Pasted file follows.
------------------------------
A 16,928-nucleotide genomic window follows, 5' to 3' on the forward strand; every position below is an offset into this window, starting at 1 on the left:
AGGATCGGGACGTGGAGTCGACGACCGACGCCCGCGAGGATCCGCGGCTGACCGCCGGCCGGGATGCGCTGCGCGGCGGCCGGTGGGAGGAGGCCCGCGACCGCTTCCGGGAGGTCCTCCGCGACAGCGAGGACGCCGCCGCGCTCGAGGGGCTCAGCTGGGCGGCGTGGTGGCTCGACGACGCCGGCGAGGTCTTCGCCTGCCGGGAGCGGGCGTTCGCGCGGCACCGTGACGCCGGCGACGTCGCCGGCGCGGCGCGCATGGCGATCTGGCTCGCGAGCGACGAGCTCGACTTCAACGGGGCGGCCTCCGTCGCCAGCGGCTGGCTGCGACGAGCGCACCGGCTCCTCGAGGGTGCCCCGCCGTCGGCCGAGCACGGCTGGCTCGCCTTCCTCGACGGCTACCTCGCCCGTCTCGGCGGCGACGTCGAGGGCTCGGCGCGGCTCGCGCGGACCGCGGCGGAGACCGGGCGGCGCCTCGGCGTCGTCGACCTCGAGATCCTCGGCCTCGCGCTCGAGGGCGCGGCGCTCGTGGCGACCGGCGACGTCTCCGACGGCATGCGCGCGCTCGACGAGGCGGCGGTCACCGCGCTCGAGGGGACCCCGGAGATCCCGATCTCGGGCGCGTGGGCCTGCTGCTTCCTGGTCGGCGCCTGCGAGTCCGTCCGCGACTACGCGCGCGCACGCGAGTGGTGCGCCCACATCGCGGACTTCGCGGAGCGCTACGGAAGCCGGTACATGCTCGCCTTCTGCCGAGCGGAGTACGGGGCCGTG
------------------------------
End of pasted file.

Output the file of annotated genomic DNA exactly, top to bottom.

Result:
A 16,928-nucleotide genomic window follows, 5' to 3' on the forward strand; every position below is an offset into this window, starting at 1 on the left:
AGGATCGGGACGTGGAGTCGACGACCGACGCCCGCGAGGATCCGCGGCTGACCGCCGGCCGGGATGCGCTGCGCGGCGGCCGGTGGGAGGAGGCCCGCGACCGCTTCCGGGAGGTCCTCCGCGACAGCGAGGACGCCGCCGCGCTCGAGGGGCTCAGCTGGGCGGCGTGGTGGCTCGACGACGCCGGCGAGGTCTTCGCCTGCCGGGAGCGGGCGTTCGCGCGGCACCGTGACGCCGGCGACGTCGCCGGCGCGGCGCGCATGGCGATCTGGCTCGCGAGCGACGAGCTCGACTTCAACGGGGCGGCCTCCGTCGCCAGCGGCTGGCTGCGACGAGCGCACCGGCTCCTCGAGGGTGCCCCGCCGTCGGCCGAGCACGGCTGGCTCGCCTTCCTCGACGGCTACCTCGCCCGTCTCGGCGGCGACGTCGAGGGCTCGGCGCGGCTCGCGCGGACCGCGGCGGAGACCGGGCGGCGCCTCGGCGTCGTCGACCTCGAGATCCTCGGCCTCGCGCTCGAGGGCGCGGCGCTCGTGGCGACCGGCGACGTCTCCGACGGCATGCGCGCGCTCGACGAGGCGGCGGTCACCGCGCTCGAGGGGACCCCGGAGATCCCGATCTCGGGCGCGTGGGCCTGCTGCTTCCTGGTCGGCGCCTGCGAGTCCGTCCGCGACTACGCGCGCGCACGCGAGTGGTGCGCCCACATCGCGGACTTCGCGGAGCGCTACGGAAGCCGGTACATGCTCGCCTTCTGCCGAGCGGAGTACGGGGCCGTG